When AFD, APD, and EMS each entered into collective bargaining this summer, the two council members (both sworn into office in January) each decided to send someone from their office to attend the AFD sessions. It's been refreshing for both city and union staff to have that presence – in Alter's case, a staffer; in Flannigan's, an intern from the LBJ School of Public Affairs – and not necessarily unwelcome. Nicks, in his sixth bargaining cycle, could not recall another instance in which a council member sent a representative to the discussions. "Actually, in a way I think it's good," Nicks said of Alter and Flannigan's interest. "If they want to be involved, and they want to create policy that might affect what's going on in the contract, it's at least good that they're listening to both sides and trying to go deeper into what the issues are."
But not all of the CMs' ideas have been met with open arms. Flannigan has spearheaded an attempt to revert the department's four-person staffing policy back to 2007 levels, when some specialty crews carried fewer than four firefighters. "That level, when you look at the data, shows no appreciable difference in on-the-job safety, or in response times, or in efficacy of the department," Flannigan said. "That is the debate. What's been frustrating for me is it often gets reported as four-person staffing, period – and the union leadership kind of waxes on about how three-person staffing is terrible. Nobody is saying three-person staffing. The difference is the 2007 and the 2013 levels."
Nicks said the move was essentially a fulfillment of the department's long road toward achieving four-person staffing since the Nineties, and he rejected the idea that the data doesn't show improved safety outcomes. It helped the department bring certain specialty crews, which had been previously staffed with fewer than four people, up to the same standards as the rest of the department. Flannigan is "looking at the wrong parameters," said Nicks. "The studies ... are not looking at reductions in injury rates. That's not the primary impetus. They're looking at efficiency and safety. His whole approach is absurd, frankly."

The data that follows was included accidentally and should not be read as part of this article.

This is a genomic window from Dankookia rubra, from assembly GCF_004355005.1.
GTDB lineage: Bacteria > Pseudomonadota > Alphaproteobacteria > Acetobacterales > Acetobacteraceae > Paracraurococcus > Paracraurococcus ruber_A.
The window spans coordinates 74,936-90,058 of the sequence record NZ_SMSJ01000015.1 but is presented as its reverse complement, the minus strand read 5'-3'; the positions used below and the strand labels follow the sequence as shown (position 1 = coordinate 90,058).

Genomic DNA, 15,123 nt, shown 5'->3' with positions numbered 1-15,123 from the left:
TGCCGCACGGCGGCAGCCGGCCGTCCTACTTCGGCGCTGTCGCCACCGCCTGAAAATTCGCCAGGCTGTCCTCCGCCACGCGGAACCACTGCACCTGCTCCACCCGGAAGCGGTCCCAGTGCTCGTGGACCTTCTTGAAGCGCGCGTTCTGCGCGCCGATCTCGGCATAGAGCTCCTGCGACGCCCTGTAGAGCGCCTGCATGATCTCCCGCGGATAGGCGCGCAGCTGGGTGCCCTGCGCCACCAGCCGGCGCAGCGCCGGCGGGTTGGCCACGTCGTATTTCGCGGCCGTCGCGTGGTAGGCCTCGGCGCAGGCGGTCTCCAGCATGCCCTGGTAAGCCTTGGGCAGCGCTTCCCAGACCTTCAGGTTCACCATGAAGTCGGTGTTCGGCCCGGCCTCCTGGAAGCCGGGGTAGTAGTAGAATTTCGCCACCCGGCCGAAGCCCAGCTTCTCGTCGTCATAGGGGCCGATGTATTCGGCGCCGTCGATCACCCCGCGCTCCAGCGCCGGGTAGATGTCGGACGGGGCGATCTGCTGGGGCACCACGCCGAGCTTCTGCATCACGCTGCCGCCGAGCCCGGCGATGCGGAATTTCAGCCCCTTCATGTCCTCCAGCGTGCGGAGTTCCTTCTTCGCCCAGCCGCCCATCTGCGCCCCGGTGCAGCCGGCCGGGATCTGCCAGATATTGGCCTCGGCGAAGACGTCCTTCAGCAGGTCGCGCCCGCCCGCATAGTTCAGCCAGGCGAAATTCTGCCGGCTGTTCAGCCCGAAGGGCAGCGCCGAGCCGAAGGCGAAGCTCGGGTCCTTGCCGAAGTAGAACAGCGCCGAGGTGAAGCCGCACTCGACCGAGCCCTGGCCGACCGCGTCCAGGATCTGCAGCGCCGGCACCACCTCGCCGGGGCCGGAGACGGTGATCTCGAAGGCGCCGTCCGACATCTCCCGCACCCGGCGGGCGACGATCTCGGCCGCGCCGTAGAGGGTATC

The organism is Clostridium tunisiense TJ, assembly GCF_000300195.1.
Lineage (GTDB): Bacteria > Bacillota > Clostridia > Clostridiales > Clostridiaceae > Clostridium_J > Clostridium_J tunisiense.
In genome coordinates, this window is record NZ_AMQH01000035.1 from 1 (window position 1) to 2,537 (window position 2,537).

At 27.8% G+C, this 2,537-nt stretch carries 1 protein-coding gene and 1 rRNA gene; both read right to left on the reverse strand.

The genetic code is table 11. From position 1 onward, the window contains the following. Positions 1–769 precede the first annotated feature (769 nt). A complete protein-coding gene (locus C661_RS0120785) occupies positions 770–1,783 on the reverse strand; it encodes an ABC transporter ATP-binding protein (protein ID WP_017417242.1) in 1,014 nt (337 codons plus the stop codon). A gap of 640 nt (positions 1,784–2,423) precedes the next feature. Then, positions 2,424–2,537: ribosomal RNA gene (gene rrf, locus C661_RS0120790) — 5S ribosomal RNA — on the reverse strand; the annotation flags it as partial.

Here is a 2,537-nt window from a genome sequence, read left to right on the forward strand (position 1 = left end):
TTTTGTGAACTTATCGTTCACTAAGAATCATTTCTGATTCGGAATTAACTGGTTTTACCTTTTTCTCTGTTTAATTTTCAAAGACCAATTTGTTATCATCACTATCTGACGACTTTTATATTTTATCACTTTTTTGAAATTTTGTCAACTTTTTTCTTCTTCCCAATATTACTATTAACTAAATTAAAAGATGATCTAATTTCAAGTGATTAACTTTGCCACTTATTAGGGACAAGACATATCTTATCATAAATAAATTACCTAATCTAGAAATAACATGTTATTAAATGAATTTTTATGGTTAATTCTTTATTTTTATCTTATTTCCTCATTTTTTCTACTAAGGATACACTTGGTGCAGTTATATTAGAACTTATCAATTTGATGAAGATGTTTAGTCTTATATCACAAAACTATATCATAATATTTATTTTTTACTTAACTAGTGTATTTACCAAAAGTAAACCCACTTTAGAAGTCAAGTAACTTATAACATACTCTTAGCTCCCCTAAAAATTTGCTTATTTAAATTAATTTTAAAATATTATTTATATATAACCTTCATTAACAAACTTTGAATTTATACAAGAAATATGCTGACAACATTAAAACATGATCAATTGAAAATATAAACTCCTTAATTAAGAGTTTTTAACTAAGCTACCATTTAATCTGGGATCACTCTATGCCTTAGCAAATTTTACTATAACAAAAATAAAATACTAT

The audit acknowledges that the policy increases the cost of overtime, but does not go as far as suggesting to eliminate the policies. "These additional positions need to be back-filled when firefighters are not available to work, which contributed to increased overtime costs in the last few years," it reads. "However, stakeholders that we spoke with expressed their belief that the City needs to continue using this staffing model for safety reasons."
CM Delia Garza, a former Austin firefighter with experience at the bargaining table, praised her colleagues for diving into the process, which she compared to the learning curve for the original 10-1 Council she served on in 2014. "But I disagree with the concerns about four-person staffing, especially," she said. "At the end of the day, for me, it's about safety. We always ask our staff, 'What's best practice?' And there's no gray involved in best practice when it comes to [it being] best to have four people on as many units as possible to have the best safety outcomes."
Garza expressed frustration that cost-cutting measures would start there. "It was just surprising to me that the very first thing we're talking about in saving money is the operational level," she said. "Let's talk about putting people from the desk back on our fire engines. Let's talk about reducing your, I don't know, budget for T-shirts you give out at community events. Let's talk about cutting the non-frontline things. There's other support services type of cuts that we should be talking about, and not automatically going to, 'Let's cut four-person staffing.'"